The incidence of spontaneous chylous ascites in patients with chronic liver diseases is estimated to be 0.5%. Fluid in the space of Disse may enter the lymphatic channels in the portal and central venous areas of the liver. An increase in portal pressure can lead to increased flow of fluid into both the space of Disse and the liver’s lymphatic system. Indeed, patients with cirrhosis have increased thoracic duct lymph flow. [10] Lymphatics may spontaneously rupture in patients with cirrhosis as a result of higher than typical flow, with the formation of chylous ascites. Chylous ascites has been reported in patients with polycythemia vera and resulting hepatic vein thrombosis.

Abdominal surgery is a common cause of chylous ascites. The most frequently associated surgical procedures are resection of abdominal aortic aneurysm and retroperitoneal lymph node dissection. In a series of 329 patients with testicular cancer who underwent postchemotherapy retroperitoneal lymph node dissection, 7% of patients developed chylous ascites. [11] Chylous ascites has also been described after several abdominal procedures, such as peritoneal dialysis catheter insertion [12] , pancreatic resection, [13] splenorenal shunt surgery, [14] cadaveric [15] and living donor liver transplantation, [16, 17] laparoscopic donor nephrectomy, [18, 19, 20] and laparoscopic Nissen fundoplication. A review by Aalami et al provides an excellent overview of the causes of chylous ascites, as well as a history of chylous ascites management. [6]

Milky ascites is subdivided into three groups as follows:

True chylous ascites: Fluid with high triglyceride content

Chyliform ascites: Fluid with a lecithin-globulin complex due to fatty degeneration of cells

Pseudochylous ascites: Fluid that is milky in appearance due to the presence of pus

This classification is not clinically useful and has been discarded by some.

Chylous ascites accounts for less than 1% of cases. [2] The rarity of chylous ascites in clinical practice can be judged by the fact that only 28 cases were identified at Massachusetts General Hospital over a period of 20 years. Of these 28 patients, 4 were children. The mean age at detection in adults was 54.3 years. [21]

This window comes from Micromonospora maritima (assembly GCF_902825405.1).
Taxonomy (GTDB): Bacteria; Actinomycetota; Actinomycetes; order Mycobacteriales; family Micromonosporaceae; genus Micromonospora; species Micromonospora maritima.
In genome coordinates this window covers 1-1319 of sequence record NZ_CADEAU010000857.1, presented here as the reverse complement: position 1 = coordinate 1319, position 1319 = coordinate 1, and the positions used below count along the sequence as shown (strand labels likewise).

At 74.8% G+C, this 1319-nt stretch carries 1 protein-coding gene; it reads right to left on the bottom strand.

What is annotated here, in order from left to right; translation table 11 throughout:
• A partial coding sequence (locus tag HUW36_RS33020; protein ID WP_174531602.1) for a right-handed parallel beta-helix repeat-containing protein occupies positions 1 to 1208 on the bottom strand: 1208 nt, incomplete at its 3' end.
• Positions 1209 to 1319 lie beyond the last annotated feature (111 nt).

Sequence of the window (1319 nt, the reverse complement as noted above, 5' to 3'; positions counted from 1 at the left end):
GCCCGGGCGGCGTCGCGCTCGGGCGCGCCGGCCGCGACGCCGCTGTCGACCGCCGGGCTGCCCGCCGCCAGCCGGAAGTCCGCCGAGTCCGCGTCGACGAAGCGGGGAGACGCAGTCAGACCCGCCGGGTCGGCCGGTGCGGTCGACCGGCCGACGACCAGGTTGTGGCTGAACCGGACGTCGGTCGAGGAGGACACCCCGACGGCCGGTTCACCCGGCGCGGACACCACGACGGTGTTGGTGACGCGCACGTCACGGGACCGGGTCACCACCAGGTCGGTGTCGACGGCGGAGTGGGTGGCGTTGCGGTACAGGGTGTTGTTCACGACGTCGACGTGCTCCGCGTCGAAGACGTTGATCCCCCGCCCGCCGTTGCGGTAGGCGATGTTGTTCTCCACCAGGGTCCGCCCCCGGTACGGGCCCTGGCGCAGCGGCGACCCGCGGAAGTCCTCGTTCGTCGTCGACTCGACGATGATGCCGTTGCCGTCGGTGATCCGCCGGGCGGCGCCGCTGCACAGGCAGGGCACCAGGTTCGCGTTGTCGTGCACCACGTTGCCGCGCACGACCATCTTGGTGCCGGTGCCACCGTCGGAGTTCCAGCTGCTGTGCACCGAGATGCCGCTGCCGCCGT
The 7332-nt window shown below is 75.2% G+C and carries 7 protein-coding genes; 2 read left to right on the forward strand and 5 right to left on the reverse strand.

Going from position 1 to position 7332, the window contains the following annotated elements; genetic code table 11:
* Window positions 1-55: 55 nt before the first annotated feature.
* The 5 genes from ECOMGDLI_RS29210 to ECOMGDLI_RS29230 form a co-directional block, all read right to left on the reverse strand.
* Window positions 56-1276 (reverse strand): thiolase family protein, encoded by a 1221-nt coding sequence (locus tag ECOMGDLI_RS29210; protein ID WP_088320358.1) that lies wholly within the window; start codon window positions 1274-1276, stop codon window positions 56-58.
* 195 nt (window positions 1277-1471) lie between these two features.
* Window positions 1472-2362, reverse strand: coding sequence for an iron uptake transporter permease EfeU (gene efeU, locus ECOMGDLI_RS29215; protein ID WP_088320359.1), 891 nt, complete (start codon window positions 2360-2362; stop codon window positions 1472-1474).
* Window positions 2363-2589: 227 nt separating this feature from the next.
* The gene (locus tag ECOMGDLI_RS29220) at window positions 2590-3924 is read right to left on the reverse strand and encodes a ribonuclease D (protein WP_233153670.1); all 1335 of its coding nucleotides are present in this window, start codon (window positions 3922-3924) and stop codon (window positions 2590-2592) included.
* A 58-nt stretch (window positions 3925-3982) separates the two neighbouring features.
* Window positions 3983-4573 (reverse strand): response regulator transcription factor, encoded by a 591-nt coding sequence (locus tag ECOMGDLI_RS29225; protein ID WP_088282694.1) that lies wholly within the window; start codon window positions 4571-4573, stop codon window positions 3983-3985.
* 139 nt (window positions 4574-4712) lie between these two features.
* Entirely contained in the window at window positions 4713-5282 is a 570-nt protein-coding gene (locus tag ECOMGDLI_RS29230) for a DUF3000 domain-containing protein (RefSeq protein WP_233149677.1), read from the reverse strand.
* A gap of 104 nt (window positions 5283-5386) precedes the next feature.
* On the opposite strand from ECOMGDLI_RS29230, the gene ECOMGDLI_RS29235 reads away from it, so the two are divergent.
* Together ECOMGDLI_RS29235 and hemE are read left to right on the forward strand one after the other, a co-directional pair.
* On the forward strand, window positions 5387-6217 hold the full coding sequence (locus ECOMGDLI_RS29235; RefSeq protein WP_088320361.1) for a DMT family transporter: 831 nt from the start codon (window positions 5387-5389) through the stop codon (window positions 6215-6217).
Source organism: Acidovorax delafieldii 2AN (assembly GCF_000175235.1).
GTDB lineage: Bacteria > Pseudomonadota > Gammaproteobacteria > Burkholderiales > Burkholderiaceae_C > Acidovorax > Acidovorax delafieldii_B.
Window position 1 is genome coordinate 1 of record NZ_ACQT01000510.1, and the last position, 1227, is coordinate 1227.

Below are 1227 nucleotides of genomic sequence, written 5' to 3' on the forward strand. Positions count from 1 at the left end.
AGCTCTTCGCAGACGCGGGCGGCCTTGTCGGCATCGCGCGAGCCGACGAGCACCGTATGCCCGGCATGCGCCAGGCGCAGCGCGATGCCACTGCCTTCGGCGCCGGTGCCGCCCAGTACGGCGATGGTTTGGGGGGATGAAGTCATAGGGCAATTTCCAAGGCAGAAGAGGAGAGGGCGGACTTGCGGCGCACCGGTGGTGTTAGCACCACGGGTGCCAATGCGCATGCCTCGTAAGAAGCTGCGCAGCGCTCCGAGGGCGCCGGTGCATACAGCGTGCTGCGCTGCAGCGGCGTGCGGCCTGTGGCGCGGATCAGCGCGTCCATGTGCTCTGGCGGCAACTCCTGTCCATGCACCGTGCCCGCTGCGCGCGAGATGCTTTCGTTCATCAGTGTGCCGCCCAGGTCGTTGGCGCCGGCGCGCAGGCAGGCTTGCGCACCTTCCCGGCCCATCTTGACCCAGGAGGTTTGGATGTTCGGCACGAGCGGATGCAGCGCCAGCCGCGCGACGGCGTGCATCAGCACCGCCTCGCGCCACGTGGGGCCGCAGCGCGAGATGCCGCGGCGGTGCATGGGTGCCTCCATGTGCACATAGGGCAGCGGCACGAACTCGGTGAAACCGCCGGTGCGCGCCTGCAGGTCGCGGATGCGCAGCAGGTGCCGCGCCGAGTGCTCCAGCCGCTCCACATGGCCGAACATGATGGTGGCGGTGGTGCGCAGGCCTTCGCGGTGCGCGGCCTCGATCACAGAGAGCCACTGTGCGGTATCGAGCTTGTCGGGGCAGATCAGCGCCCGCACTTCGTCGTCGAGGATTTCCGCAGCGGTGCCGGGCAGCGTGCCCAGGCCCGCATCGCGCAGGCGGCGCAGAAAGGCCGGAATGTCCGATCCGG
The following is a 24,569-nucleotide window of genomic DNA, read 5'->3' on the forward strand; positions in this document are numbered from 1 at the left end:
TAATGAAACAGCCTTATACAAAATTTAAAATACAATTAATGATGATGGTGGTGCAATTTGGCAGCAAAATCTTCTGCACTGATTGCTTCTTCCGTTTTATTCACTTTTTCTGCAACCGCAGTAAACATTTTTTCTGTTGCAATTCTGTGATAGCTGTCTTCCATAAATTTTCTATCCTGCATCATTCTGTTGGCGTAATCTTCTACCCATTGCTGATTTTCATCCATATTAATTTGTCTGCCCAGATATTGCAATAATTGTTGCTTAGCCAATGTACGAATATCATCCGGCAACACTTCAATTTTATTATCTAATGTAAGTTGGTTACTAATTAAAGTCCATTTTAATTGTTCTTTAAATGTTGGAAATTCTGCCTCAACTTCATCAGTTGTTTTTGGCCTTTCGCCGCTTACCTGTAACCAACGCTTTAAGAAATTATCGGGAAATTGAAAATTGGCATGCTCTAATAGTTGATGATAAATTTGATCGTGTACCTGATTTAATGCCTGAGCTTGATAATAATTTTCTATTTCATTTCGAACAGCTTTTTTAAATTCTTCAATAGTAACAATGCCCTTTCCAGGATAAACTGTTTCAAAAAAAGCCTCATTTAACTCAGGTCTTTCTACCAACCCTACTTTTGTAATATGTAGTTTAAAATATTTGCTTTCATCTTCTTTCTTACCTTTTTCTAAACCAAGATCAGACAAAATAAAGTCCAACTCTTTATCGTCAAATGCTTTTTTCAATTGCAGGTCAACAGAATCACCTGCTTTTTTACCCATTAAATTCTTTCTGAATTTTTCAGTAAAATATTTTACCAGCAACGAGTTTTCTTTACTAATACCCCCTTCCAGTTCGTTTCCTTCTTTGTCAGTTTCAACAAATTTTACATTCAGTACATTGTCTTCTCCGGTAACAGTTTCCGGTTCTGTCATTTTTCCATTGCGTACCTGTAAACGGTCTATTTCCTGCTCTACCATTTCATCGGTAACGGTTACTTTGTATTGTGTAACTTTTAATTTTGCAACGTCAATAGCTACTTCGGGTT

A report from the 1950s estimated the incidence of chylous ascites to be 1 case per every 187,000 hospital admissions. [22] By the 1980s, the incidence of chylous ascites had increased to 1 case in 11,584 hospital admissions, perhaps due to more aggressive retroperitoneal and cardiothoracic surgical techniques and longer survival of cancer patients. [23]

No differences in sex distribution have been cited, but, of the 28 patients with chylous ascites from Massachusetts General Hospital, 75% were women. [21] Chylous ascites can occur in adult and pediatric populations. In adults, it commonly is observed in individuals aged 50-65 years.

Abdominal distention is the most common symptom in patients with chylous ascites. Other clinical features include abdominal pain, anorexia, weight loss/gain, edema, weakness, nausea, dyspnea, lymphadenopathy, early satiety, fever, and night sweats. Fever, night sweats, and lymphadenopathy are usually observed in patients with lymphoma. Often, features of the primary illness, such as cirrhosis or of an associated malignancy, dominate the clinical picture. Rarely, it can present as acute peritonitis, [24, 25] or as a consequence of acute gallstone pancreatitis. [26]

Sepsis is the most common complication, and sudden death has been reported in patients with chylous ascites. The prognosis in adult patients with chylous ascites is poor due to its association with malignancy and severe liver disease. However, pediatric patients and adult patients with postsurgical and posttraumatic chylous ascites have a favorable prognosis.